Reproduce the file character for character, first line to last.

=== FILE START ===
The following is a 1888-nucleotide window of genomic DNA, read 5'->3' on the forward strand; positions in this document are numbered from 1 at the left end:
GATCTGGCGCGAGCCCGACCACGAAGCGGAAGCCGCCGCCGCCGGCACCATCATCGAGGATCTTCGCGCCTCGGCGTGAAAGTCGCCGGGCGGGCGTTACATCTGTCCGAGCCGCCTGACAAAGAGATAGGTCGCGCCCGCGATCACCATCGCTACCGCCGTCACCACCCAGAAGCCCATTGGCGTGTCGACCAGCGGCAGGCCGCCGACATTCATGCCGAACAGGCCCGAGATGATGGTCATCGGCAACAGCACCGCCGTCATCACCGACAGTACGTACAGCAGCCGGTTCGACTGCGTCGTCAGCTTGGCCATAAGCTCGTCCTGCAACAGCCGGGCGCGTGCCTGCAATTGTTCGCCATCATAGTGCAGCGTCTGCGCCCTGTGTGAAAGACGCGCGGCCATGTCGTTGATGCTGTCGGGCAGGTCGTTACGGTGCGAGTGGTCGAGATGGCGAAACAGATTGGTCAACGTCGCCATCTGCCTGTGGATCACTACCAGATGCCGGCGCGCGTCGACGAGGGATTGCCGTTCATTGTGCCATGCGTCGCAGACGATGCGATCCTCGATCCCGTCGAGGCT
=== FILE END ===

The following is a 1888-nucleotide window of genomic DNA, read 5'->3' on the forward strand; positions in this document are numbered from 1 at the left end:
GATCTGGCGCGAGCCCGACCACGAAGCGGAAGCCGCCGCCGCCGGCACCATCATCGAGGATCTTCGCGCCTCGGCGTGAAAGTCGCCGGGCGGGCGTTACATCTGTCCGAGCCGCCTGACAAAGAGATAGGTCGCGCCCGCGATCACCATCGCTACCGCCGTCACCACCCAGAAGCCCATTGGCGTGTCGACCAGCGGCAGGCCGCCGACATTCATGCCGAACAGGCCCGAGATGATGGTCATCGGCAACAGCACCGCCGTCATCACCGACAGTACGTACAGCAGCCGGTTCGACTGCGTCGTCAGCTTGGCCATAAGCTCGTCCTGCAACAGCCGGGCGCGTGCCTGCAATTGTTCGCCATCATAGTGCAGCGTCTGCGCCCTGTGTGAAAGACGCGCGGCCATGTCGTTGATGCTGTCGGGCAGGTCGTTACGGTGCGAGTGGTCGAGATGGCGAAACAGATTGGTCAACGTCGCCATCTGCCTGTGGATCACTACCAGATGCCGGCGCGCGTCGACGAGGGATTGCCGTTCATTGTGCCATGCGTCGCAGACGATGCGATCCTCGATCCCGTCGAGGCT